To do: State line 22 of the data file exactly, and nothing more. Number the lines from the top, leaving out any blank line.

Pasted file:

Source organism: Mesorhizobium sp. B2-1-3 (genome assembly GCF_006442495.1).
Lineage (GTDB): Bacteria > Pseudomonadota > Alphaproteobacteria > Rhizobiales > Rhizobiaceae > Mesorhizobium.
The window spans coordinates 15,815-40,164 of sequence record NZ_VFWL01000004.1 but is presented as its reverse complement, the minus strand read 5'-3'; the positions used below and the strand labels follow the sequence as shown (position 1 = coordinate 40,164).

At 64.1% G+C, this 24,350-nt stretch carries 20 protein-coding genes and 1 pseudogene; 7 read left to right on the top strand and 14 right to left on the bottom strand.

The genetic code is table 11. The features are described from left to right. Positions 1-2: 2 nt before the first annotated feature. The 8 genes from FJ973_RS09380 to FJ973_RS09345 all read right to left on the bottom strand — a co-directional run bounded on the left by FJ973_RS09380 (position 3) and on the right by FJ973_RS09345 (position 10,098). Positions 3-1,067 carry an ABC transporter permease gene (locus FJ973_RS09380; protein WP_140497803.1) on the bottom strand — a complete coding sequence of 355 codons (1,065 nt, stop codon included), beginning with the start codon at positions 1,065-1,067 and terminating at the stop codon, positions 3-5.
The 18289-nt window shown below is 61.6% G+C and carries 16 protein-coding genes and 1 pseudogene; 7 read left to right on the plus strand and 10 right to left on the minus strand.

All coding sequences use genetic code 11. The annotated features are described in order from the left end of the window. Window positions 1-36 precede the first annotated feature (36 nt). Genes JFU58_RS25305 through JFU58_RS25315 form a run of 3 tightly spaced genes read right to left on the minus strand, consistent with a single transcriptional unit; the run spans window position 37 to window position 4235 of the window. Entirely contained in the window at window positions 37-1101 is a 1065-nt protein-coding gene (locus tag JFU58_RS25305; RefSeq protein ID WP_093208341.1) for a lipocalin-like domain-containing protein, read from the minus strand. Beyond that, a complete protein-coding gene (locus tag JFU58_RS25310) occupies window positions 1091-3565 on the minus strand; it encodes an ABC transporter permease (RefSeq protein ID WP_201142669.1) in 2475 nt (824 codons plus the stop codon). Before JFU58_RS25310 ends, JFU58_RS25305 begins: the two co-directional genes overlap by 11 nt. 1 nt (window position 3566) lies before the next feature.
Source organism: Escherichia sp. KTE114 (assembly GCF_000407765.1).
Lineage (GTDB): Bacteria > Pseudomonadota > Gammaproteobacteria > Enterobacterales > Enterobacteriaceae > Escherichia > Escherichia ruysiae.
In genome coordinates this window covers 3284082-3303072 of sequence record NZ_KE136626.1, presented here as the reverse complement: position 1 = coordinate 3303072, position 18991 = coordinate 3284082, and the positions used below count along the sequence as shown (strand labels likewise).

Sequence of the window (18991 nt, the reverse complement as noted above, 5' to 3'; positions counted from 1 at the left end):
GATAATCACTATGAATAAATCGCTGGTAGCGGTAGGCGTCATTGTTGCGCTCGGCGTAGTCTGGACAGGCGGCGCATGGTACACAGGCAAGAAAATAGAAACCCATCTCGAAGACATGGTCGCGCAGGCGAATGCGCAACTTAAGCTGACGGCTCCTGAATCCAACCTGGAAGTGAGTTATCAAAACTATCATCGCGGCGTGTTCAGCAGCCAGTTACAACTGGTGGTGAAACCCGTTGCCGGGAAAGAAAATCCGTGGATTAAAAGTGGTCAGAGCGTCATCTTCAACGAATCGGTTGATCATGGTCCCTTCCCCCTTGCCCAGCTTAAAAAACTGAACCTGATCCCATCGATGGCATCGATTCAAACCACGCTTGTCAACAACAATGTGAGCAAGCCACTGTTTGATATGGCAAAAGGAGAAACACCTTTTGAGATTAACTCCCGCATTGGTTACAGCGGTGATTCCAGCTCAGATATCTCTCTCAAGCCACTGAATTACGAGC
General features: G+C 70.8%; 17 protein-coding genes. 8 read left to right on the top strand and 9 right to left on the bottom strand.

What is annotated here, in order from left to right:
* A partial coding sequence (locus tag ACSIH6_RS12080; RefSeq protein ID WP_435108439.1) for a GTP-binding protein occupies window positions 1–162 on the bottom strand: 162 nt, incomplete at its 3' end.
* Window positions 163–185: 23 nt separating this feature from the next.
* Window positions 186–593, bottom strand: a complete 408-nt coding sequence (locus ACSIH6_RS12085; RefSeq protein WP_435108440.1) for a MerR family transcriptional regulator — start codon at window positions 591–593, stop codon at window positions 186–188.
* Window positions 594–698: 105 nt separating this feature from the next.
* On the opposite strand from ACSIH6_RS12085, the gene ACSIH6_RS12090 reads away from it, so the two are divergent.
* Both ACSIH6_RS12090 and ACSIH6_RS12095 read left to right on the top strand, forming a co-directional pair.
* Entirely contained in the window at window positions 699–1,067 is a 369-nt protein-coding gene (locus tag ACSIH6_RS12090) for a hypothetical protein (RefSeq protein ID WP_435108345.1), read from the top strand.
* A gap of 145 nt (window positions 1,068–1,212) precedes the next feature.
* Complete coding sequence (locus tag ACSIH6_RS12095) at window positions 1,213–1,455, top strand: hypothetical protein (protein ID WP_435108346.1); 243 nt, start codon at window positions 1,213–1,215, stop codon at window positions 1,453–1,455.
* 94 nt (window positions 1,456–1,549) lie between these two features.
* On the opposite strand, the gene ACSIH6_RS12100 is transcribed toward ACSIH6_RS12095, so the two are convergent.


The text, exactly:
* A gap of 145 nt (window positions 1,068–1,212) precedes the next feature.